I bought a hydraulic body kit (hand pump and hydraulic cylinders) and picked up an extra short, small bore ("2 ton" size) cylinder plus a cheap pressure gauge to attach to it. I only use the pump to set the cylinder length - you could use the cylinder as a scale without it. The Sherline scale is just a hydraulic cylinder with a bore cross-sectional are of one square inch, so a pressure gauge marked in PSI reads the force pushing the rod in pounds. My cylinder is smaller, so I just measured it, calculated the area (it's a circle: area = pi x D squared / 4) and I read the tongue weight as pressure times area.
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Old 03-12-2013, 12:22 AM   #48
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Level

The ground where you are measuring the the tongue weight needs to be level. If the whole rig is tipped back by pointing uphill, the tongue weight will be lower (just as it really is when climbing a grade) and conversely if it is tipped forward the tongue weight will be higher (just as it really is when descending a grade).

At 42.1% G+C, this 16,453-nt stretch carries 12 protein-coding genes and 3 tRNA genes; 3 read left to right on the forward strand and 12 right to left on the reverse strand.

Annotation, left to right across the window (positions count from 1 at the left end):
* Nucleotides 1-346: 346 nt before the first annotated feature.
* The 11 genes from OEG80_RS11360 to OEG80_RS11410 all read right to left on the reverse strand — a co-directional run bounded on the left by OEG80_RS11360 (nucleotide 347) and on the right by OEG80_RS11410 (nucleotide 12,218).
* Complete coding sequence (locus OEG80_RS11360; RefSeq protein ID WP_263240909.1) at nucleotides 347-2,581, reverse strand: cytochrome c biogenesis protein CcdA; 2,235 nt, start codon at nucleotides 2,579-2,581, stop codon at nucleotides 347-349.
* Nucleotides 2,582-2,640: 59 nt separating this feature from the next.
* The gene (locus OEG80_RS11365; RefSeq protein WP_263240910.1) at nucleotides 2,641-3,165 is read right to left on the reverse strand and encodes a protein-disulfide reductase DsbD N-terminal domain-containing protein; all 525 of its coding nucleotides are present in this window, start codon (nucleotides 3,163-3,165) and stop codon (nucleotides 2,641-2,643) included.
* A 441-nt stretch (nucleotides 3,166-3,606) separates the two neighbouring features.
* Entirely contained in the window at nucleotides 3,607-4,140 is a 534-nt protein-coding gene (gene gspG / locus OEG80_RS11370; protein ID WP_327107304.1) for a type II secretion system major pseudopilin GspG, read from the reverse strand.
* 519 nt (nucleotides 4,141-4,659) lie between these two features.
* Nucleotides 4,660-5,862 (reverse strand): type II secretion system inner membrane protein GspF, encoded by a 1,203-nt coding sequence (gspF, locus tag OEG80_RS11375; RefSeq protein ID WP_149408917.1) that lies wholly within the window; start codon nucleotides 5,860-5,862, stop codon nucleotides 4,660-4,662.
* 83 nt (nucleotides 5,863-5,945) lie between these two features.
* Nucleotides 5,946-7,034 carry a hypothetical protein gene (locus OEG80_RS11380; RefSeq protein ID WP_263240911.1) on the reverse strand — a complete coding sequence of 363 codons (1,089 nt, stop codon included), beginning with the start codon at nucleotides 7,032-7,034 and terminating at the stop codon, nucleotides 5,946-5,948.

With a single-axle trailer, there is less load when the tongue is higher (trailer tipped back) and more load when the tongue is lower (trailer tipped forward)... just like being on a hill, and for essentially the same reason. The centre of the trailer's mass is above and forward of the point it's pivoting around (the wheel centre), so tilting back moves that mass up and rearward, putting it closer to the axle and further from the tongue.

A tandem-axle trailer does the same thing as the single-axle, but that effect on tongue weight is overwhelmed by a bigger factor: the axles don't share the load equally. If you lift the tongue the leading axle suspension extends (so it is less compressed and thus applying less spring force and supporting less load) while the trailing axle suspension is pushed in (so it is more compressed and thus applying more spring force and supporting more load). The effective centre of the axles' supporting force is further rearward, so more load must be carried by the tongue.

Most leaf-spring tandem suspensions have a rocker link between the leading and trailing springs which is supposed to equalize the load between axles, but this works poorly, and the tongue weight increase with tongue height (or much worse, decrease with lower tongue height) is very noticeable. Rubber torsion tandem axles are entirely independent from each other, without even an attempt at load sharing so this effect is even stronger, and thus the recommendation from the axle manufacturer (Dexter) and from conscientious trailer makers such as Escape to be careful to keep the trailer level when hitched.